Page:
It's been a little more than two weeks since the legendary Carol Channing died, but her presence and spirit can unquestionably be felt at Hello, Dolly! at the Hollywood Pantages Theatre. Channing originated the role of matchmaker Dolly Gallagher Levi on Broadway in 1964, winning a Tony for it that year. The show, which hasn't played in Los Angeles in decades, was revived on Broadway in 2017 for the first time in 20 years with Bette Midler playing the part of Dolly. On the revival's national tour, which opened last week, Broadway legend Betty Buckley takes over. Her performance, along with the rest of the cast, the chorus and the production, definitely encompass the essence of Channing and the original Broadway show.
The production follows Dolly, a widowed matchmaker who employs a plan to try to make herself a match for the curmudgeonly half-millionaire from Yonkers, Horace Vandergelder, in 1885 New York (the show's music is by Jerry Herman and book by Michael Stewart). Although the character of Dolly is timeless, as a widow, she's typically played by an older actress. Channing first played her at 43 and then again in two different revivals, one at age 57 and the other at 74. Midler was 72 when she first appeared in the recent revival. Barbra Streisand played Dolly in the movie version at the age of 27; however, Streisand recently told Variety that she doesn't think she was right for the role: "I said, 'Why don't you hire an older woman?' I thought I was totally miscast. I tried to get out of it."
The star of the current tour, Betty Buckley, at 71, is definitely in line with the original vision of the character being older, bringing back a more authentic feel to the show than the film was able to capture. Buckley may not be as big a household name as Streisand, Midler or Channing, but her résumé is just as impressive in the Broadway world; she won a Tony Award as Grizabella in Cats (she's the one who sings "Memory"). As Dolly, she hits the perfect balance of comedy, camp, sincerity and powerhouse vocals that the role requires.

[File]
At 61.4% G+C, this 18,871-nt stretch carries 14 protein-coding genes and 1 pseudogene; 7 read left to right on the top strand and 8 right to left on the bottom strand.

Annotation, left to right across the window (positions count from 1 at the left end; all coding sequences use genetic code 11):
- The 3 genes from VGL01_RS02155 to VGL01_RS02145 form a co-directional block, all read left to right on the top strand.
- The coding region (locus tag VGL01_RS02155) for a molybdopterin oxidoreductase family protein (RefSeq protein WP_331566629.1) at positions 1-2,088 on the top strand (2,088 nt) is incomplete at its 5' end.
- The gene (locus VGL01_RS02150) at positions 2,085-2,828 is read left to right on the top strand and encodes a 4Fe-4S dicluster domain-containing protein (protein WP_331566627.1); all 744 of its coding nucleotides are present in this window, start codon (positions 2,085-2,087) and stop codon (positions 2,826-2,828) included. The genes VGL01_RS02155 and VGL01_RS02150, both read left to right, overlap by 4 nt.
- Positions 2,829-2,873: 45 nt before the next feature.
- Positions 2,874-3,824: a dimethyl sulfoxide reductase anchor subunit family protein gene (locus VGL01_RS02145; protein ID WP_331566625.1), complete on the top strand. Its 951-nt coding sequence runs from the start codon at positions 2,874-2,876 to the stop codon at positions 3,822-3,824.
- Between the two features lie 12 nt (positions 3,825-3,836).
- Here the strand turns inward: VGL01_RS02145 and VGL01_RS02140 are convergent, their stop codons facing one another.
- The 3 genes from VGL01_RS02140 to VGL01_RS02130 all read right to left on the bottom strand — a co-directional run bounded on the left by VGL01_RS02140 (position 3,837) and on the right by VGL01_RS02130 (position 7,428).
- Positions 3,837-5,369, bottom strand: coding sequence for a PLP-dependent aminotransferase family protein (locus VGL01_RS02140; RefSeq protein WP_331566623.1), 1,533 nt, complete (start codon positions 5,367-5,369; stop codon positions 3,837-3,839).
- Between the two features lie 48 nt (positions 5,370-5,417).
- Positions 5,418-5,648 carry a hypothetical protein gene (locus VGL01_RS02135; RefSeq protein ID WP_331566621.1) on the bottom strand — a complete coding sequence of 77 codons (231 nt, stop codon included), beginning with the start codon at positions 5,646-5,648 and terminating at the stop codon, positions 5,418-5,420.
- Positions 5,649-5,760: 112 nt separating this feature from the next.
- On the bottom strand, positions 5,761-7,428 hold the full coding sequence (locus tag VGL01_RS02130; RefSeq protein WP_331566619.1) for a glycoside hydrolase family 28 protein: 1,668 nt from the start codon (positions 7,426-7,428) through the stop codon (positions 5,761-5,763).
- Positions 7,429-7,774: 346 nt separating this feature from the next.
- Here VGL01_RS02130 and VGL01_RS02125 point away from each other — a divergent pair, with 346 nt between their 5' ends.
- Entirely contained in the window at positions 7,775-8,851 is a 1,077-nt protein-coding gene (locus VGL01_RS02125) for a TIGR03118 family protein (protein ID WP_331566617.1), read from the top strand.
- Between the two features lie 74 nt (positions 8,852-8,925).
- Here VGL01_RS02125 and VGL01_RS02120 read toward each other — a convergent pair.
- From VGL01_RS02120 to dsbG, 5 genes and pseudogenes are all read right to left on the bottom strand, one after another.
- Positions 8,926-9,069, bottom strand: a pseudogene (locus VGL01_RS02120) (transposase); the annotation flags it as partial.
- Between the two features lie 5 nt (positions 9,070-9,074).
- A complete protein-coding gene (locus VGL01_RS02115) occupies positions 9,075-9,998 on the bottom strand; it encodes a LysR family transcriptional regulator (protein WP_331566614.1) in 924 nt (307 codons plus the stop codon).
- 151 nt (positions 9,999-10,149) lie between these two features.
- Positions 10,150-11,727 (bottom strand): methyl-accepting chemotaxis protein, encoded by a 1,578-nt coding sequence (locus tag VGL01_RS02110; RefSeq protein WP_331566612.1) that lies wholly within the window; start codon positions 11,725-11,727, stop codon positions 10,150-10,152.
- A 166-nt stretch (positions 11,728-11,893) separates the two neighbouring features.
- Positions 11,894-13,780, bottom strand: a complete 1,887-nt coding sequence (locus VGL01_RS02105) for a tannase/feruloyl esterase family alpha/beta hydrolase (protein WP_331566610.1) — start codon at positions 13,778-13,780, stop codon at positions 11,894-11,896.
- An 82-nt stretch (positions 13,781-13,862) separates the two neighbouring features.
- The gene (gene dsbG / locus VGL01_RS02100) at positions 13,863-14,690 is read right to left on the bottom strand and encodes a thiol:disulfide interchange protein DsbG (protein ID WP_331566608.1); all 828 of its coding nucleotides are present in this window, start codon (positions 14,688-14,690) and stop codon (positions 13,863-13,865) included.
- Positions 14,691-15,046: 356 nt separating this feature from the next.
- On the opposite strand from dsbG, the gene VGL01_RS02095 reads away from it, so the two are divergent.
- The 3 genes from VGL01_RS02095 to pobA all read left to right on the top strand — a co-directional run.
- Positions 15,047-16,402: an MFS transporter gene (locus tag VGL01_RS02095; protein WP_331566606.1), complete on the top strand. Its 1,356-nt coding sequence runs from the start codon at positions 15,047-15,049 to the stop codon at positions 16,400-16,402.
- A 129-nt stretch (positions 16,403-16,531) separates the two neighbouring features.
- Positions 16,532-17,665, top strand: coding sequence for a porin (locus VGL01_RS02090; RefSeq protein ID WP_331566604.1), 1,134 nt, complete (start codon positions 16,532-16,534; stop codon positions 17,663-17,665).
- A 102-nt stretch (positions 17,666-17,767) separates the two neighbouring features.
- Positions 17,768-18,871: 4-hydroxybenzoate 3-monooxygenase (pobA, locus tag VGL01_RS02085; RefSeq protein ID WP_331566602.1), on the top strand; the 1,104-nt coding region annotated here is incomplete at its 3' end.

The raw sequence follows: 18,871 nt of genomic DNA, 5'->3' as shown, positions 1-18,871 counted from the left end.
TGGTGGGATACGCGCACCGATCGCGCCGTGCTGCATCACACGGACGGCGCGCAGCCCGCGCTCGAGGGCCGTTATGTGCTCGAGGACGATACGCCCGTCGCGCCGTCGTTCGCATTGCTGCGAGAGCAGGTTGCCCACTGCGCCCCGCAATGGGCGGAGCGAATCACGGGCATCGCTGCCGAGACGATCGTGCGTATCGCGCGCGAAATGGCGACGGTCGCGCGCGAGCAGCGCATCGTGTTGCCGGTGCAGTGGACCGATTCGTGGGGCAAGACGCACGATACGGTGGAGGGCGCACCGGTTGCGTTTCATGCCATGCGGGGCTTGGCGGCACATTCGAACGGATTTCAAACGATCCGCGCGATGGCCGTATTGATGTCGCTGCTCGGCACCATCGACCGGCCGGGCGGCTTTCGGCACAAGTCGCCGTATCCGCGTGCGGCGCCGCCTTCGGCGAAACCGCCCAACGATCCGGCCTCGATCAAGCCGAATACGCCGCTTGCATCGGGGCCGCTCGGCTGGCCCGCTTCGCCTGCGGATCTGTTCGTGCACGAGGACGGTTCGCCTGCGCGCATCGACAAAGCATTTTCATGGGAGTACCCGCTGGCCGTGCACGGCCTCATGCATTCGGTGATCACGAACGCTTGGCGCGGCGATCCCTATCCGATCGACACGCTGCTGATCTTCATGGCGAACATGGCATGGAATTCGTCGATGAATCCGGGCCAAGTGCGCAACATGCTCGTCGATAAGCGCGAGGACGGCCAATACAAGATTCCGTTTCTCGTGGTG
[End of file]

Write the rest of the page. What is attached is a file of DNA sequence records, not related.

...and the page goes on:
Buckley is well supported by a talented ensemble: Lewis J. Stadlen plays the cranky but lovable Horace effortlessly. The female duo of Irene Molloy (Analisa Leaming) and Minnie Fay (Kristen Hahn), as well as the male duo of Cornelius (Nic Rouleau) and Barnaby (Jess LeProtto), have amazing chemistry and great comedic timing. Rouleau has an especially powerful voice, as does Leaming, who at many points sounds as angelic as a Disney princess. And LeProtto deserves major props for his incredible dancing.
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Even the chorus, which has a huge role in many of the show's biggest songs, shines brightly. This is in part due to their amazingly vibrant period costumes but also because their harmonies are always spot on and their dancing, especially in "The Waiters' Gallop" at the beginning of act two, really makes the show exciting. It's not often that the chorus gets a huge round of applause when the main cast isn't even onstage, but that's exactly what happened during "Put on Your Sunday Clothes" on opening night. It's worth mentioning that the sets are also pretty breathtaking: At one point a train comes on the stage!
In speaking to Variety, Streisand said about Hello, Dolly!, "I think it's so silly. It's so old-time musical." Her statement may be accurate but, at least in the current production, Dolly serves up old-time musical in the best, most nostalgic way possible. More recent shows such as Hamilton and Dear Evan Hansen are definite game-changers that tackle important subjects and themes, but a more traditional show like Hello, Dolly! still has a valid place in the musical theater world. It may be "old-time," but its portrayal of a powerful older woman at the center of the story, in control of the narrative, is timeless.
Pantages Theatre, 6233 Hollywood Blvd., Hollywood; through Sunday, Feb. 17; tickets and info at hollywoodpantages.com/hellodolly